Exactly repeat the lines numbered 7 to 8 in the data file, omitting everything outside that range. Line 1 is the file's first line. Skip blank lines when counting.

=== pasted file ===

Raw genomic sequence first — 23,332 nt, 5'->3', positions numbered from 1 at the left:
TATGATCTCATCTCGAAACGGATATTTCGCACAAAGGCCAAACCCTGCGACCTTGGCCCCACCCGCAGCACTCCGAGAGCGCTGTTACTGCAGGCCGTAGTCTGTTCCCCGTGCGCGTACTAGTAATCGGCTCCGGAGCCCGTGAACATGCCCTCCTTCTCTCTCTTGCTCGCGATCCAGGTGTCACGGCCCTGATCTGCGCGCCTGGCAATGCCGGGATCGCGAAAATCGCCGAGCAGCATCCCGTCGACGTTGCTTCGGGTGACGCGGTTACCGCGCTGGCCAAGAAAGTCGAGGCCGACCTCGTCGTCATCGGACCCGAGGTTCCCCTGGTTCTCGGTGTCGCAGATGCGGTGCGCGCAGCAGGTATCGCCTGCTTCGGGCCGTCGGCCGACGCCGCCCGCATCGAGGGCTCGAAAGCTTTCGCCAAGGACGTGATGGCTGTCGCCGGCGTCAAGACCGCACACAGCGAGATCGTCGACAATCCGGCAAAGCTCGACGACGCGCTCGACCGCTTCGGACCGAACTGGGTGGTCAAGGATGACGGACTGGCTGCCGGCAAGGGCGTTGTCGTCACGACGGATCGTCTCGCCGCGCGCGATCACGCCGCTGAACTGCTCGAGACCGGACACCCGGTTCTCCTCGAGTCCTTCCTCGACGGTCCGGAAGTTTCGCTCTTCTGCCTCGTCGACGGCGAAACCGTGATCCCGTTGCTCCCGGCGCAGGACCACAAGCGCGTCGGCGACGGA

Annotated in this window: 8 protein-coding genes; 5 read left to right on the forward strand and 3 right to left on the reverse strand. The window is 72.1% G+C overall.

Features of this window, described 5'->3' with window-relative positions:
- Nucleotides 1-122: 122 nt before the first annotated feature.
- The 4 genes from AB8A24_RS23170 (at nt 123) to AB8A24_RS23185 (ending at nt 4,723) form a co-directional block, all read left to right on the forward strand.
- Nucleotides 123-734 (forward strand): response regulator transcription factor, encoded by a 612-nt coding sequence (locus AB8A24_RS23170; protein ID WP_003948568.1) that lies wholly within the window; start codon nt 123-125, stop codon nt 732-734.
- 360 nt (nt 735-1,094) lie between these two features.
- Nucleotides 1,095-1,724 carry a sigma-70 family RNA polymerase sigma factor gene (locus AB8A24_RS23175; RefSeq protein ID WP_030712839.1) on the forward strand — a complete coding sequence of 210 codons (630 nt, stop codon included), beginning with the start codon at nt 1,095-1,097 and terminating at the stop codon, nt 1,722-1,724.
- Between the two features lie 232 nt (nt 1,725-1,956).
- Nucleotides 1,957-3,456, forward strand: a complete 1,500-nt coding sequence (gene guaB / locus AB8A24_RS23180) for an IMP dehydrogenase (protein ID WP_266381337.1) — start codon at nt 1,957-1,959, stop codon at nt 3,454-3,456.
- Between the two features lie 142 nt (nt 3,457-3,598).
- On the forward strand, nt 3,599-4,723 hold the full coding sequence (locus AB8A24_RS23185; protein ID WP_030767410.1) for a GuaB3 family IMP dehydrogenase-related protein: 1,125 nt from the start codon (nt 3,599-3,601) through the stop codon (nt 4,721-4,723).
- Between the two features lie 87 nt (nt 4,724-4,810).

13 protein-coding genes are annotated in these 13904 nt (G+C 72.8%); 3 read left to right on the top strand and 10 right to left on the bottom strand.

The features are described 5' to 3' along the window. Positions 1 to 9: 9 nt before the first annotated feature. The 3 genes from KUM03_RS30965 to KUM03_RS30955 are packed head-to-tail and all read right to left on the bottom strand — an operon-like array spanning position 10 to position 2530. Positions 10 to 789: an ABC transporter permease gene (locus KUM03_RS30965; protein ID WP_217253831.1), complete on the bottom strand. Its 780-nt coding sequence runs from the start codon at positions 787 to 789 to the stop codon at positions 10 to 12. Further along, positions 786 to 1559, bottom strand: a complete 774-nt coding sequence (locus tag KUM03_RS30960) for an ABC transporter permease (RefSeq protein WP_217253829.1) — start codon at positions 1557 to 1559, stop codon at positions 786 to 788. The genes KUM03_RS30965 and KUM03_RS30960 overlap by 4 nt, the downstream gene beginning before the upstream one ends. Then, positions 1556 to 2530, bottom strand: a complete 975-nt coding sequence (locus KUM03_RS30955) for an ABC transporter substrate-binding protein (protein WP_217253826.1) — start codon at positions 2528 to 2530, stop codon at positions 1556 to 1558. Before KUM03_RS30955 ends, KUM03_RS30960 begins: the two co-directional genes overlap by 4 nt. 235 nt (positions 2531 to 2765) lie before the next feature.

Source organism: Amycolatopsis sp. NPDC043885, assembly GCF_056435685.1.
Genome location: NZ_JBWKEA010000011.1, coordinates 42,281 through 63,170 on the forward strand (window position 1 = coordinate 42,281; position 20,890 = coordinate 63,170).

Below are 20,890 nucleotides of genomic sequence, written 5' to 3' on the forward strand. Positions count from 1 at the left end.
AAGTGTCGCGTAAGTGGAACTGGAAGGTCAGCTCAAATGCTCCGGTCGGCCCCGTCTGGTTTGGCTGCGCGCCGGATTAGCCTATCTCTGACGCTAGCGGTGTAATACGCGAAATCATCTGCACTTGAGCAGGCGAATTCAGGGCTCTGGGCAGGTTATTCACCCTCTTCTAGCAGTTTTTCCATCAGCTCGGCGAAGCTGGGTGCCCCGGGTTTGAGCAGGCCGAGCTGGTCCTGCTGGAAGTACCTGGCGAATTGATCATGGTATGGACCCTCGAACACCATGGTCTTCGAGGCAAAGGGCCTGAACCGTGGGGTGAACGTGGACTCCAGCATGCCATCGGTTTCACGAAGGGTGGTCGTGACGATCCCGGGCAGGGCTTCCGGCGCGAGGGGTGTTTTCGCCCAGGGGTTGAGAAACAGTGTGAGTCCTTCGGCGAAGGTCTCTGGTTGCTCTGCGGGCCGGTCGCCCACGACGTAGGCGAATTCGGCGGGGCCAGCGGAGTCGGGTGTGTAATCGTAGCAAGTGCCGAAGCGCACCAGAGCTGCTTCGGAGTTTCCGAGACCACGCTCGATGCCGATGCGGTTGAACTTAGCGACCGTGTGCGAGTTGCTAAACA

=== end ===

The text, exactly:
- Nucleotides 123-734 (forward strand): response regulator transcription factor, encoded by a 612-nt coding sequence (locus AB8A24_RS23170; protein ID WP_003948568.1) that lies wholly within the window; start codon nt 123-125, stop codon nt 732-734.
- 360 nt (nt 735-1,094) lie between these two features.